Aside from ethical concerns, there are practical consequences for this sort of manipulation of information. This early access to information mirrors the situation that arises in Insider Trading, when a party with advance knowledge of relevant information is able to profit from that knowledge. Numerous studies have documented the negative effects on the overall market from insider trading. It extends from the damage to a lost of opportunity for individual investors, to damage to the reputations of trading firms. Perhaps the most compelling is the possibility of market failure:
Akerlof  has shown that a market characterized by unconstrained opportunism in the presence of asymmetric information can result in a market failure. This market failure need not be a total collapse of the market (as pictured by Akerlof), but may instead be a narrowing of the market. (Cho and Schaub, 1991, p. 88).
In addition to threatening the stability of the overall market, there is another issue at play that similarly damages the public as a whole; the transfer of public resources to private corporations.
The Threat of the Tech Transfer Boom to Academic Freedom and Research Quality
The sale of once-public data to a private corporation for the purposes of profiting by closing off access to that data highlights an exacerbating problem in US higher education. As university funding has declined in recent decades relative to enrollment resources (particularly at the state level), schools have increasingly privatized or sold off products, assets and resources to compensate for the lost appropriations.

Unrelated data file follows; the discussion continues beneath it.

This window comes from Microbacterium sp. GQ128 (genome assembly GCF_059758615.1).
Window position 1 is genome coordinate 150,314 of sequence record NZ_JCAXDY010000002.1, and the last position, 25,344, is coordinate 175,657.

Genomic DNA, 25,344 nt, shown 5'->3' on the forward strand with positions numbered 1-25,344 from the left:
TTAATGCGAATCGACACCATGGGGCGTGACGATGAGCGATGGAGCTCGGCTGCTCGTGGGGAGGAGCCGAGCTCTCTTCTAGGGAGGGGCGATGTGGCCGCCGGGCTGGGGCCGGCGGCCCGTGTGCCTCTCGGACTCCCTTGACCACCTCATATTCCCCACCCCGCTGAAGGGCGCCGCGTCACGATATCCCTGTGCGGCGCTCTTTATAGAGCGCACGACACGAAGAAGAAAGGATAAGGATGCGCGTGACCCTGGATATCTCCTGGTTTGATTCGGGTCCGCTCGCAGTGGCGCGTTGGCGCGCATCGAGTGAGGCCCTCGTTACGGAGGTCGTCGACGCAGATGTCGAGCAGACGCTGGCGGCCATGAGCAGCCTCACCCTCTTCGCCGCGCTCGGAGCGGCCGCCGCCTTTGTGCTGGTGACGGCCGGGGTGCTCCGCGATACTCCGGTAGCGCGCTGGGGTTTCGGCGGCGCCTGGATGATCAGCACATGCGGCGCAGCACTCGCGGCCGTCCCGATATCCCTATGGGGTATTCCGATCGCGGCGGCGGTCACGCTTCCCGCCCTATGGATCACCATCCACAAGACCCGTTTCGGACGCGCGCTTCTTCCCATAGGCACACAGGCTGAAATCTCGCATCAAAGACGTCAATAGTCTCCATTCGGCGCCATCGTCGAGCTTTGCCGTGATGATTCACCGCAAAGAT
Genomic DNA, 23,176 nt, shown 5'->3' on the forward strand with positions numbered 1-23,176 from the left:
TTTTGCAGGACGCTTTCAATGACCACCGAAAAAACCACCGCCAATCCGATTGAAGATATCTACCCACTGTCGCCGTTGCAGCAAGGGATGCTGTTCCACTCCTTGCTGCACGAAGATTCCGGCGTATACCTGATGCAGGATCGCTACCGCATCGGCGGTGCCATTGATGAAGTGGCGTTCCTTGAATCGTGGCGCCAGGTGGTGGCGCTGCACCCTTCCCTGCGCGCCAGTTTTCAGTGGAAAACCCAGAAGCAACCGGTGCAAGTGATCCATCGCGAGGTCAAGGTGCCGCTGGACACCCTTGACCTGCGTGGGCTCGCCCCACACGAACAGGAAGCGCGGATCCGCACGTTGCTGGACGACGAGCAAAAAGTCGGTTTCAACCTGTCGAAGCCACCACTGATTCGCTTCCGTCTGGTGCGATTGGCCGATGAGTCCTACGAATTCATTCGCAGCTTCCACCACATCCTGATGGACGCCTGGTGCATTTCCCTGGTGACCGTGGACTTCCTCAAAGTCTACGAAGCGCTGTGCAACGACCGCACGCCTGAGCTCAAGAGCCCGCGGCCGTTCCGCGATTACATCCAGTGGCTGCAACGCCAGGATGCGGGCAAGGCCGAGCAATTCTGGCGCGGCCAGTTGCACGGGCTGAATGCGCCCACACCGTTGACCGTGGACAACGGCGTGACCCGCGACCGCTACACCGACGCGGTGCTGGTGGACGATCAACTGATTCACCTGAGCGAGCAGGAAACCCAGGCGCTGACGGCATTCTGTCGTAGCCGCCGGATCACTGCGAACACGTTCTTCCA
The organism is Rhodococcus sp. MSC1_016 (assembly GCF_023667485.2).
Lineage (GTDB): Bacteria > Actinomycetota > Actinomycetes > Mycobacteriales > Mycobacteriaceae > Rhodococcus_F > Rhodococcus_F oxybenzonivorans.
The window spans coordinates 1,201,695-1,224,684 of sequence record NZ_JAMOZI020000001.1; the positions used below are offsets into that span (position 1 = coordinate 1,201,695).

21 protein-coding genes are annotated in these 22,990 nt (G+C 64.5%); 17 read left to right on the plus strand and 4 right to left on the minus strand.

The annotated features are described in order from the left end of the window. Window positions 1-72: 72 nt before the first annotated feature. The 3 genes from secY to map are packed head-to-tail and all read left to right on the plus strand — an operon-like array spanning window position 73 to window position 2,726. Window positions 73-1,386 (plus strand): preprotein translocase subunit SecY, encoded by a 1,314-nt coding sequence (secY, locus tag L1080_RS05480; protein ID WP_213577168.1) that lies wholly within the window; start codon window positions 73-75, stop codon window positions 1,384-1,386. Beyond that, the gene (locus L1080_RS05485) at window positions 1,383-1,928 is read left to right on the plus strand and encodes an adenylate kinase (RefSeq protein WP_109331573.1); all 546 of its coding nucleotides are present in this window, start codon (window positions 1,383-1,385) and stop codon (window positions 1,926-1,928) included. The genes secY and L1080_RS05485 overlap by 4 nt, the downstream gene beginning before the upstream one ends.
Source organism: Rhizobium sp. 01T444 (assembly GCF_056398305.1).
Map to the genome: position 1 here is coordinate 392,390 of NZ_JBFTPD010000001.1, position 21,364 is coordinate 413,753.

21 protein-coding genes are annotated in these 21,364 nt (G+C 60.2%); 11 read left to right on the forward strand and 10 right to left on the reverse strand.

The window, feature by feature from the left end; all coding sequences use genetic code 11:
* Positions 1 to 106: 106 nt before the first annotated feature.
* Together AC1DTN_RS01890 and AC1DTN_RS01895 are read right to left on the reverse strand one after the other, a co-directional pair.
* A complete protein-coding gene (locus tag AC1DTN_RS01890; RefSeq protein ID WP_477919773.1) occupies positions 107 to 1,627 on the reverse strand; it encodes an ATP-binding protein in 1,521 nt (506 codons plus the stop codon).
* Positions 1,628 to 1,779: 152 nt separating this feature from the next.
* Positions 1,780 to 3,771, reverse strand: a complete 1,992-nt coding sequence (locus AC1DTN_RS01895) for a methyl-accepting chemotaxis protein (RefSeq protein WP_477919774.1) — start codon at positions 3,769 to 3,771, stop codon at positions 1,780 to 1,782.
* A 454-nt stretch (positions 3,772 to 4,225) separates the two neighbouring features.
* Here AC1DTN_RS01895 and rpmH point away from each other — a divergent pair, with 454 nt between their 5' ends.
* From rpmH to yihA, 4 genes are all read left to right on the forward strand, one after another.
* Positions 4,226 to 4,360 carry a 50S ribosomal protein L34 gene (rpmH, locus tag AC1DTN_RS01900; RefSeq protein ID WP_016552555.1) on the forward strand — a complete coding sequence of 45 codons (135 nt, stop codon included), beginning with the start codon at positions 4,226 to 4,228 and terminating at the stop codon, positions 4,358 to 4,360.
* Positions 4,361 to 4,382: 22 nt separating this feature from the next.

The University of Michigan’s CSI has been in existence for over 60 years, during which time it was funded by the university until 2007 when an exclusive partnership was struck with Thompson-Reuters for $1 million dollars. University spokesman Rick Fitzgerald maintained that the university could not afford to conduct the research without private sector funding, however the University of Michigan has one of the largest college endowments in the United States estimated to be $7.7 billion.
The net effect of the University of Michigan’s sale of the CSI to Thompson-Reuters was to remove once-public data from circulation long enough so that a small group of investors could wield an unfair advantage over the rest of the market in order to game the system. On both ethical fronts, it is difficult to argue that this practice represents sound policy.
Adler, J. (2012). Raging Bulls: How Wall Street Got Addicted to Light-Speed Trading. Wired, 3 August, 2012. Accessed 15, June 2013 from http://www.wired.com/business/2012/08/ff_wallstreet_trading/all/
Albinus, P. (2012). Regulators Contemplate Slamming the Brakes on High-Frequency Trading. Advanced Trading, 7 March, 2012. http://www.advancedtrading.com/regulations/regulators-contemplate-slamming-the-brak/232601735
Cho, J. and Shaub, M.K. (1991). The Consequences of Insider Trading and the Role of Academic Research. Business & Professional Ethics Journal. Vol. 10, No. 4 (Winter, 1991), pp. 83-98.
Fernandes, N. and Ferriera, M. A. (2009). Insider Trading Laws and Stock Price Informativeness. Rev. Financ. Stud. (2009) 22 (5): 1845-1887 first published online July 23, 2008 doi:10.1093/rfs/hhn066
Javers, E. (2013). Thomson Reuters Gives Elite Traders Early Advantage. CNBC 12 Jun. 2013. Accessed 15 June, 2013 from http://www.cnbc.com/id/100810549
Woodhouse, K. (2013). 10 things you should know about University of Michigan’s multibillion dollar endowment. Ann Arbor News, 26, March 2013. Accessed 15 June 2013 from http://www.annarbor.com/news/10-things-to-know-about-the-university-of-michigans-endowment/